Thursday, February 10, 2011

Bacon Cheddar Drop Biscuits. Bacon and 1.5 sticks of butter. Oh Yeah!

So I made tese for a staff meeting last night.  They went over well, and I didn't get to try one, so I decided to make some more to accompany takeout chicken dinner for this evening.  I learned howto make these in a typical-me fashion.  I had just gotten my 17" skillet and was absolutely dying to skillet something.  Anything.  The dogs were starting to look a little edgy when they got near the kitchen if I was there.  So I litereally started scanning google, predominantly YouTube, for "skillet recipes".  I found this segment on YouTube titled "Art Smith's Cheddar Cheese Drop Biscuits - The Secret Ingredient".  I should mention that I had obligated myself to cooking with some friends that evening.  While preparing to leave work, obsessive as ever, I searched and found Art and his skillet making magic.  It is some restaurant recipe, but who knew, it translates to domestic adventure as well.  So I furiously scribbled notes onto about 6 post-its, scooped them up, and headed for the store on my way to the social endeavour.  I have the notes angled towards cooking on a skillet in the oven.  I am hoping to soon figure the coal ratios to prepare this in a dutch in the back yard.
The recipe is as follows:
2 cups flour
1 tsp salt
1/2 tsp baking soda
2 tsp baking powder
4 tbsp chilled butter
1/4 (at least) cup shredded cheddar (I like mild)
(you can also add 1/4 cup of chopped, cooked bacon at this point if you like, and brother, I like)
1 cup buttermilk

Preheat oven with skillet inside to 425 degrees. Melt at least 2 tbsp butter into preheated skillet.  Because I use a 17" I use 4 tbsp butter.  I end up with the biscuits, already full of butter, cooking in about 1/4" pool of butter.  But wait... there's more.

Make 1/4 cup or so sized dough drops.  They don't have to be pretty.  The mix is pretty sticky at this point and wants to become a real mess.  I learned after the first batch to spray pam on my hands between each drop (Thans Mrs. Mr. Wizard!).  Mr. Wizard also showed the effective use of butter for this purpose as well.  Love the Wizards. 

Once you have the pan covered, 8-12 biscuits depending on your grasp of proportions, you take, you guessed it, 4 tbsp melted butter and baste the top of the bisquits as well.  That sound, incidentally, was the collective gasp of the Board of the American Heart Association.  They don't have to send flowers, but I will have a buttery happy smile all the way to the grave!

Then throw the pan int o the oven and cook for 14-16 minutes.  You should check in on them near the end of the time.  With the butter, butter, and butter, they will brown.  It is beautiful at first, but can get a bit severe looking if allowed to go just a bit too long.  They magic point is the truest sense of "golden brown".  They will be the color of light straw, with a hint of dark honey across the top, a bit darker on the narrowist of the peaks.

When you pull them out, immediately sprinkle them across the top with another 1/4 (at least) cup shredded cheddar. 

Eat immediately.  Be messy.  Enjoy.  Repeat.  These don't really reheat that well, so I suggest being piggies and eating them all.  Start rubbing jelly or syrup or, I don't know, butter on them.  The second time I shared these socially, someone suggested I was copying some Red Lobster garlic biscuit.  Don't know anything about that.  If I have had them, they weren't memorable enough to even be considered here.  Besides that, if you want RL's biscuits, go to RL.  Otherwise, shut up and eat a biscuit.  Go ahead.  Have another.  Try not to look like you're enjoying it.  And another.  Okay, leave some for me now.  Hey!  Gimme the damn biscuit!  Put... down... the... biscuit...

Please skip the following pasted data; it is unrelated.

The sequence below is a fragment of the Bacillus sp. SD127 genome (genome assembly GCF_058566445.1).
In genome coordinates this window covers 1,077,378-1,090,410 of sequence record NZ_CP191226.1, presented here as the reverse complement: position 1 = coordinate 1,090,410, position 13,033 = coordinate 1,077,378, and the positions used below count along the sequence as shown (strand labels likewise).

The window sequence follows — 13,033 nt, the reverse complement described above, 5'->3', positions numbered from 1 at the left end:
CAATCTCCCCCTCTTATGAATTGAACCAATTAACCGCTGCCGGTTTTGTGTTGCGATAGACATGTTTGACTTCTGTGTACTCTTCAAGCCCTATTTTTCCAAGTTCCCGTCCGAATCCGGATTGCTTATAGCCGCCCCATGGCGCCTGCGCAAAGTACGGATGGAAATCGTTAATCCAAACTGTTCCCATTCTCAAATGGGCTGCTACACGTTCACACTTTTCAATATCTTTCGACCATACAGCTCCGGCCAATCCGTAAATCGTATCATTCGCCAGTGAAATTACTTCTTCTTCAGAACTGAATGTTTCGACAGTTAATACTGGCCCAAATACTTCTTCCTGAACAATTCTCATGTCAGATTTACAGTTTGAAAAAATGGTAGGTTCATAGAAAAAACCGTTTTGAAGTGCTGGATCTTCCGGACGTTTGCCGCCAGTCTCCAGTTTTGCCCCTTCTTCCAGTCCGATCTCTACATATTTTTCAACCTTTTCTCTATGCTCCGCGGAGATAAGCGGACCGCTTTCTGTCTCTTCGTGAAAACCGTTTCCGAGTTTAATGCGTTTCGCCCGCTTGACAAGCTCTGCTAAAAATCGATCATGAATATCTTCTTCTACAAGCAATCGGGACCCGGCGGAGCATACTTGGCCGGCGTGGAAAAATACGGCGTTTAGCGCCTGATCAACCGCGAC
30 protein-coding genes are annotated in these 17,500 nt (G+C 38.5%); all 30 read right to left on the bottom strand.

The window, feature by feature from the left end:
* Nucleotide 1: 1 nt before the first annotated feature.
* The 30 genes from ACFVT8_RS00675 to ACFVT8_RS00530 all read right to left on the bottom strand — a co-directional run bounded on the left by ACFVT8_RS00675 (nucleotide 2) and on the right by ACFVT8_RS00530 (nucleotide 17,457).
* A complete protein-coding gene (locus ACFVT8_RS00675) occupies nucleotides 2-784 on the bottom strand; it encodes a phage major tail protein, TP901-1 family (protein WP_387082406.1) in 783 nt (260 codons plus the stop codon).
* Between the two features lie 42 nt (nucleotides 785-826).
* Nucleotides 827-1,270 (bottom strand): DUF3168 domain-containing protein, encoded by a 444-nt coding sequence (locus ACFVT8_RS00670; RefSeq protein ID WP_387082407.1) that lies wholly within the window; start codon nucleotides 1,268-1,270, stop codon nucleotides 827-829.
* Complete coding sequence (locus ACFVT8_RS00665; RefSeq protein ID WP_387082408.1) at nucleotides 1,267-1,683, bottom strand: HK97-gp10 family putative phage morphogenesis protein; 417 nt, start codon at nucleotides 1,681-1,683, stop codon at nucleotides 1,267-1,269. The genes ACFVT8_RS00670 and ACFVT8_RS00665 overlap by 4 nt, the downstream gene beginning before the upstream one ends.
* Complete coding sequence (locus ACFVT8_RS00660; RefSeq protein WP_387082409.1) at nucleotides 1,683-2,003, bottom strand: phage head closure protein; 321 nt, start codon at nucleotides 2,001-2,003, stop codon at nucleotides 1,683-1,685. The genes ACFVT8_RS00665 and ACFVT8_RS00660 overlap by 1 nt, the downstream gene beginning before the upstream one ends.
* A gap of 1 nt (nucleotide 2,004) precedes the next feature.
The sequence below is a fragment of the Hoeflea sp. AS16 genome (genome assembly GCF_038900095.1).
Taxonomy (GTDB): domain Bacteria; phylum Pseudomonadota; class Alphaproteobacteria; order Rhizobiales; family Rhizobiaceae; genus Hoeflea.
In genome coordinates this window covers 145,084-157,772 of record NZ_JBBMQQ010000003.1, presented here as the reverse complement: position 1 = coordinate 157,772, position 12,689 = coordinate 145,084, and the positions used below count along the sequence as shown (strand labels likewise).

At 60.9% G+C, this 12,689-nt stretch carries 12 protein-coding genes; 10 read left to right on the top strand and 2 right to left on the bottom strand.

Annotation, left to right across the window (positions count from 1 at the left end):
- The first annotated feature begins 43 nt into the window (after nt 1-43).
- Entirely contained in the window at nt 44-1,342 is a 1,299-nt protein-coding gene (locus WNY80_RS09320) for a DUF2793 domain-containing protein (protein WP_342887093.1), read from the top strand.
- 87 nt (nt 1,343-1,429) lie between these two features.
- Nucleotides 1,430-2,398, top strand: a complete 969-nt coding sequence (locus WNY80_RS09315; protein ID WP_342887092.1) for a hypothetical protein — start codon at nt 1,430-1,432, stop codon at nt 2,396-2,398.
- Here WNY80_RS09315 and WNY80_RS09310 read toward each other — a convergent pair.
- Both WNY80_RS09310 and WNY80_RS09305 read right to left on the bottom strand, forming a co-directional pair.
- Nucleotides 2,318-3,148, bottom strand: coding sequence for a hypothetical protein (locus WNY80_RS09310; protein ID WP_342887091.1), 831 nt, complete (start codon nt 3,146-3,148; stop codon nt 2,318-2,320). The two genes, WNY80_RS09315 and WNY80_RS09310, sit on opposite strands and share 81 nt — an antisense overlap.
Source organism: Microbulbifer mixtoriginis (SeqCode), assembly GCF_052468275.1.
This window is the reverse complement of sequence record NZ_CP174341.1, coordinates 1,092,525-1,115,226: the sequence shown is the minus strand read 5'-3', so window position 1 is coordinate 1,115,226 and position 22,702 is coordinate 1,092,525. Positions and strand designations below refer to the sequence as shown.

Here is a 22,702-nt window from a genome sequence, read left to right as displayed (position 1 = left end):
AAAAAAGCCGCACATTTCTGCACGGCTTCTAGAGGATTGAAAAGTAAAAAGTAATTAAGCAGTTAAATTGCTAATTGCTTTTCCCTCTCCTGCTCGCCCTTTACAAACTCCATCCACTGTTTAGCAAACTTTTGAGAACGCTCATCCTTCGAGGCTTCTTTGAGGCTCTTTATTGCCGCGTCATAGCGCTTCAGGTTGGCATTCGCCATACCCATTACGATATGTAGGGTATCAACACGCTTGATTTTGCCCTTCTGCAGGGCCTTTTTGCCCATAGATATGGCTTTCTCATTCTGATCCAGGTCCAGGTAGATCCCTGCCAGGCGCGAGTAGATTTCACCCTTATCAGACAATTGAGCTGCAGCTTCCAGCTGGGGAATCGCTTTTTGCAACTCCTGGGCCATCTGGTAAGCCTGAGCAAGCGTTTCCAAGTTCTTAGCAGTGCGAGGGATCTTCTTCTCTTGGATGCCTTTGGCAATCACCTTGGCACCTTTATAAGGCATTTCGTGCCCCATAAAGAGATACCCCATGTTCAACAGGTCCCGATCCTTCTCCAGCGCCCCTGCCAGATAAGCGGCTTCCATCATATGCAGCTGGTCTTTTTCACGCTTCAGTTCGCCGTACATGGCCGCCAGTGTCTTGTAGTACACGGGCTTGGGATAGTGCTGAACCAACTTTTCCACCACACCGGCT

Love and iron, Del

Monday, February 7, 2011

All Day Ribs

Ryan "Mr. Wizard" did the major cooking for this weekend.  He made all-day ribs on his Big Green Egg, this mighty ceramic grill that looks like something Mork would get excited about flying.  This thing is amazing, and well... so were the ribs.  He did one with bbq and one with a tropical islandy spicy sauce.  They were being spritzed with apple juice every 30 minutes or so.  There were also smoked baked beans with bacon.  And he topped this off with his own "found" recipe for cheddar drop bisquits.  I had only the night before found that I had lost 9 pounds over the previous week.  Oh well.  I am still full.  Mr. Wizard certainly approaches things in a technical manner, so the post-meal wrap up included critiques and explorations of the details of his cooking process.  I think he is already soaking wood chips for the next cookout.

We attended a party Sunday night for that football game (I am so not a sports person), and I got to make some food for that.  I made a chili that was pretty good.  It had turkey, tomato, bacon, corn... tomato.  It is actually kind of a blur.  I ran around the kitchen, rifling through the fridge and pantry looking for salvagable leftovers and spices.  It must have been alright, because my entire 4QT crock pot was emptied by the end of the party (which was punctuated by a vicious Nerf gun battle, but that is another story).  I also made bacon wrapped water chestnuts.  This has little to do with cast iron, but I have made them in one of my skillets, covered, on charcoal, so there you go.  These are always party pleasers. 

1 pound of bacon (I like hickory smoked)